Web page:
According to Fox News Digital, on Tuesday, Republican Kentucky Senator Rand Paul filed new legislation that would prohibit funding for healthcare facilities that refuse lifesaving care to unvaccinated patients. Paul stated that to ensure that medical facilities live up to their responsibilities, “The COVID-19 Vaccination Non-Discrimination Act” proposes withholding government money from those who do not adhere to certain vaccination policies.
Paul tweeted on Tuesday that he is leading the battle to hold taxpayer-funded health facilities accountable for refusing unvaccinated individuals crucial treatment.
Paul stated that no American should be refused access to crucial care based on a personal medical decision. Yet, regrettably, most hospitals and medical facilities continue to discriminate against those without the COVID-19 vaccine.
In addition, he stated that “The COVID-19 Immunization Non-Discrimination Act” would prevent government funding from going to facilities that refuse care to patients because of their lack of vaccination against the COVID-19 virus.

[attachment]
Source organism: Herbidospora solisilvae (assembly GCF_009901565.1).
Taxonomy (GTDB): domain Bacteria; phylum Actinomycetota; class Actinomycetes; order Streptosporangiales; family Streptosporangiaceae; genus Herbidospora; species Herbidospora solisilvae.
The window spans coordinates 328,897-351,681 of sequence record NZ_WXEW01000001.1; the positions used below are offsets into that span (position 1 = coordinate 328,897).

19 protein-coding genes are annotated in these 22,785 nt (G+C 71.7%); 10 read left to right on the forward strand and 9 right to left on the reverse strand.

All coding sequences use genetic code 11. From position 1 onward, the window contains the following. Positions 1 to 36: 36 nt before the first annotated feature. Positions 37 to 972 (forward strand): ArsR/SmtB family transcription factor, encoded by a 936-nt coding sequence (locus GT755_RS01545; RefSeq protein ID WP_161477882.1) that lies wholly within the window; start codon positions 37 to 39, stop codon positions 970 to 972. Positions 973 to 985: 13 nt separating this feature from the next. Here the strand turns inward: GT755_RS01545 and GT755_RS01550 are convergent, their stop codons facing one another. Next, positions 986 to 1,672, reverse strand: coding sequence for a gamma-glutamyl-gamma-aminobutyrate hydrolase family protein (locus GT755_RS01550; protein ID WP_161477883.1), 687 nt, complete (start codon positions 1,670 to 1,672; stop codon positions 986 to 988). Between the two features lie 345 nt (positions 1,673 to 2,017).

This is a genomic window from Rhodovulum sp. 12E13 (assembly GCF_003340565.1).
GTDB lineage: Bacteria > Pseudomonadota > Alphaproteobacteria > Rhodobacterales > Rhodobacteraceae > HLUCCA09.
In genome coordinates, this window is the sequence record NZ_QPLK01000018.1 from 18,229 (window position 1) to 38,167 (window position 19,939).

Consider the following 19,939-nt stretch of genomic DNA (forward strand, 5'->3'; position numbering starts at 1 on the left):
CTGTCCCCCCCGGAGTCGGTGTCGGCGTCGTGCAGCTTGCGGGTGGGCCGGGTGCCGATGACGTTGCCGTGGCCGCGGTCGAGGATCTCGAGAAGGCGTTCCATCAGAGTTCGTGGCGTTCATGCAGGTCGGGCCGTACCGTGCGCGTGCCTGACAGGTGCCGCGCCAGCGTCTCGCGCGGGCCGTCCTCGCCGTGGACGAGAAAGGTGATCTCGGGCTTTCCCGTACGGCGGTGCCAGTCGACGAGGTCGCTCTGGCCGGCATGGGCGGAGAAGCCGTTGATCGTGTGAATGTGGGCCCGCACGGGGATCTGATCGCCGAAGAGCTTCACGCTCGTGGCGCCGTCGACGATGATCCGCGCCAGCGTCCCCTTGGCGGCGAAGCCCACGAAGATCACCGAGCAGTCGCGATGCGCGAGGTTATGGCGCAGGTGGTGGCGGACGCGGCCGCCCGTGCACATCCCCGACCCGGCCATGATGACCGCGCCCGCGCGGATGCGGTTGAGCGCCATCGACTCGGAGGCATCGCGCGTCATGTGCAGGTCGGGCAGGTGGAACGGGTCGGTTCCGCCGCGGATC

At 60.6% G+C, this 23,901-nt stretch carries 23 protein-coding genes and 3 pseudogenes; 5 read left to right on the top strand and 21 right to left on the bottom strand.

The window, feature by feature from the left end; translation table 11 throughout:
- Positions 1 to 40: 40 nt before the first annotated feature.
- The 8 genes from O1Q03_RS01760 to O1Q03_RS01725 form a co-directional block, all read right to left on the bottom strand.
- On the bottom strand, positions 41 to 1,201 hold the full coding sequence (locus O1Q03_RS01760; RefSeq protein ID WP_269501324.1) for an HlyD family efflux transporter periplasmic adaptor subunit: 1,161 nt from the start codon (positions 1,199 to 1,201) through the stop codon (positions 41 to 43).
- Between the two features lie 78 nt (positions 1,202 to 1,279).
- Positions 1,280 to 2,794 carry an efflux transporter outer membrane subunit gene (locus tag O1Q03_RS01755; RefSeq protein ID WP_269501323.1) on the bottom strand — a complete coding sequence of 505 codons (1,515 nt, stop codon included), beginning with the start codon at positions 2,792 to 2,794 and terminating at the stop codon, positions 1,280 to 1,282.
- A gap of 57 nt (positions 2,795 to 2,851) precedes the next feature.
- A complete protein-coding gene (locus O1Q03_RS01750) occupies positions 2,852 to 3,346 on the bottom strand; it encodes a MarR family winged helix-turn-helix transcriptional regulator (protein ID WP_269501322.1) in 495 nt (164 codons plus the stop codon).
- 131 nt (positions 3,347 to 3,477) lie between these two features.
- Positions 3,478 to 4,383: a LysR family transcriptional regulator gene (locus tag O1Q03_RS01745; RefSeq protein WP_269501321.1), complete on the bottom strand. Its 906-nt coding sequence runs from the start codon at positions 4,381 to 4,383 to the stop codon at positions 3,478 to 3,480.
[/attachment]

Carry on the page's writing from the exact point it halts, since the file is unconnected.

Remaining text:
Dan Bishop, a Republican from North Carolina and the bill’s primary sponsor in the House, said it was “injustice” to deny someone lifesaving medical care because of their vaccination status. Bishop said hospitals shouldn’t turn away patients because of their lack of COVID-19 immunization and that such hospitals shouldn’t be eligible for federal money.
Even while the American Medical Association instructs medical personnel to offer care to all patients regardless of immunization status, there have been recorded incidences of healthcare institutions withholding care to the unvaccinated, according to Paul’s office.
Yulia Hicks, a 14-year-old Ukrainian girl, recently claimed that Duke University Hospital refused to give her a kidney because she had not been vaccinated against COVID. Yulia’s adoptive mother, Chrissy Hicks, told the news station this past December the hospital was basically telling them that if Yulia did not receive the vaccination, she would not be receiving a transplant. She needs a transplant, and the hospital denied her lifesaving care by refusing to do the transplant. Ms. Hicks added that when she spoke to a medical worker, he agreed with her by saying it was the one thing holding them up.
While hospital authorities at Duke University declined to comment on Ms. Hicks’ comment, they did extend the following message to families dealing with a seriously ill loved one: The healthcare system is dedicated to making organ transplants available to as many eligible individuals as possible, according to the officials.
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